The ACE, as planned, would have at most 200,000 digits in store.
He described the storage planned for the ACE as 'comparable with the memory capacity of a minnow'.
But even so, he perceived the development of 'learning' programs as something that would be feasible within a short period: not merely a hypothetical possibility, but affecting current research in a practical way.
On 20 November 1946 he had replied to an enquiry from W. Ross Ashby, a neurologist eager to make progress with mechanical models of cerebral function, in the following terms:
The ace will be used, as you suggest, in the first instance in an entirely disciplined manner, similar to the action of the lower centres, although the reflexes will be extremely complicated.
The disciplined action carries with it the disagreeable feature, which you mentioned, that it will be entirely uncritical when anything goes wrong.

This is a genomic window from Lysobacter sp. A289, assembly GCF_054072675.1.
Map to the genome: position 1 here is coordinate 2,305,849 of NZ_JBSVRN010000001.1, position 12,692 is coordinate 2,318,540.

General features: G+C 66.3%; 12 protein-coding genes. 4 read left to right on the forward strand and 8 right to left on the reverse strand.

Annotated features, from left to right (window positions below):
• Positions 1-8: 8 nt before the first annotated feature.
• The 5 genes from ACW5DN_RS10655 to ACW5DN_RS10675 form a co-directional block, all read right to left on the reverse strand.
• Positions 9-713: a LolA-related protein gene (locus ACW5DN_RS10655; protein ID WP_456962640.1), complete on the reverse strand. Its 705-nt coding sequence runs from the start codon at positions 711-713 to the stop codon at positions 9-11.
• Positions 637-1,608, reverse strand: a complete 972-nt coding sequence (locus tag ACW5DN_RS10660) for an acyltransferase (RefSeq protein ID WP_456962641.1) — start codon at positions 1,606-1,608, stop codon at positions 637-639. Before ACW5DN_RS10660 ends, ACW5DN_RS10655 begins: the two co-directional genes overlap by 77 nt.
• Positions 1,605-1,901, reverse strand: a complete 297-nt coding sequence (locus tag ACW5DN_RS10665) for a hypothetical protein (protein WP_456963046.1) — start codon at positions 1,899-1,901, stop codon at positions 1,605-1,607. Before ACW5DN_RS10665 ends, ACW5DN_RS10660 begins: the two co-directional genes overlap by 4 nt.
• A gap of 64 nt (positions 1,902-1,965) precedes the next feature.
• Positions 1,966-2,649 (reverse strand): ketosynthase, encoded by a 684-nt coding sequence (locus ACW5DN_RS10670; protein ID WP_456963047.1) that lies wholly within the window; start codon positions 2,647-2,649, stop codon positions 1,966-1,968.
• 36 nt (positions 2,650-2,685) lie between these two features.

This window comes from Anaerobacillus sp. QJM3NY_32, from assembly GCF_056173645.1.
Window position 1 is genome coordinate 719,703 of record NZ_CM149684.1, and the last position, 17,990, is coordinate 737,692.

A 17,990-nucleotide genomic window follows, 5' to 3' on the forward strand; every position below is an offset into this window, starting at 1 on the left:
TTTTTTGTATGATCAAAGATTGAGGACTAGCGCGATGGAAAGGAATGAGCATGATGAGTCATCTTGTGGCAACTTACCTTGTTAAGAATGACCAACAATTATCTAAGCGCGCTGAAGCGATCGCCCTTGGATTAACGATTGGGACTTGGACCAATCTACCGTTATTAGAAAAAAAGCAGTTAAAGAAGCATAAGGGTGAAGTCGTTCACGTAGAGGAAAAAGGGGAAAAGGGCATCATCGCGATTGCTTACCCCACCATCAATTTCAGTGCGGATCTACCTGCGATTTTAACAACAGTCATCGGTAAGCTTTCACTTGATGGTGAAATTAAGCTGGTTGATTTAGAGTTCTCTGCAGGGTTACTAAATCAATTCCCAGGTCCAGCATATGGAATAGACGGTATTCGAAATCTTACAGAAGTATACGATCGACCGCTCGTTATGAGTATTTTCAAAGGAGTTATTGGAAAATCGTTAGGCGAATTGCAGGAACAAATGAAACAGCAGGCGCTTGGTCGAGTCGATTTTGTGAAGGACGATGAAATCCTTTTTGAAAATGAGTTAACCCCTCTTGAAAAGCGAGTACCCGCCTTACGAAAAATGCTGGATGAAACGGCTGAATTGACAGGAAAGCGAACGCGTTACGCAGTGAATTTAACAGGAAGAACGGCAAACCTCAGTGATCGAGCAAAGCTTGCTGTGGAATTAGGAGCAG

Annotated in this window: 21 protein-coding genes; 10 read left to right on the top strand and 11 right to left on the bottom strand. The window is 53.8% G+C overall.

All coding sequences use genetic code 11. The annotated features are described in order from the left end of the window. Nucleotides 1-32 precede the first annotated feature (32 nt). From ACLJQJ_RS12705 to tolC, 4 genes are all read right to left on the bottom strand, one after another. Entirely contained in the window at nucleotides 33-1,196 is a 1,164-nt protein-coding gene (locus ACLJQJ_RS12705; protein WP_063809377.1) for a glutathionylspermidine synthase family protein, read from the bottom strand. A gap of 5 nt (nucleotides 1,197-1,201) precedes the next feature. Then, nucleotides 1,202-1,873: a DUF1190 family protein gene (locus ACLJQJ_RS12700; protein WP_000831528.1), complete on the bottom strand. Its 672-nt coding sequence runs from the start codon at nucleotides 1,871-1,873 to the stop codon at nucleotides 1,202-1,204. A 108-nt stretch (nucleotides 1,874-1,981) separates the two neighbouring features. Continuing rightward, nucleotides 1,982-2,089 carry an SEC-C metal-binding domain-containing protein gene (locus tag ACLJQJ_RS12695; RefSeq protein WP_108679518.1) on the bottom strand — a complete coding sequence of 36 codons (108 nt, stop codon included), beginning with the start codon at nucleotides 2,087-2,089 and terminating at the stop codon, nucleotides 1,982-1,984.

It will also be necessarily devoid of anything that could be called originality.
There is, however, no reason why the machine should always be used in such a manner: there is nothing in its construction which obliges us to do so.
It would be quite possible for the machine to try out variations of behaviour and accept or reject them in the manner you describe and I have been hoping to make the machine do this.
This is possible because, without altering the design of the machine itself, it can, in theory at any rate, be used as a model of any other machine, by making it remember a suitable set of instructions.
The ace is in fact, analogous to the 'universal machine' described in my paper on computable numbers.
This theoretical possibility is attainable in practice, in all reasonable cases, at worst at the expense of operating slightly slower than a machine specially designed for the purpose in question.
Thus, although the brain may in fact operate by changing its neuron circuits by the growth of axons and dendrites, we could nevertheless make a model, within the ace, in which this possibility was allowed for, but in which the actual construction of the ace did not alter, but only the remembered data, describing the mode of behaviour applicable at any time.
I feel that you would be well advised to take advantage of this principle, and do your experiments on the ace, instead of building a special machine.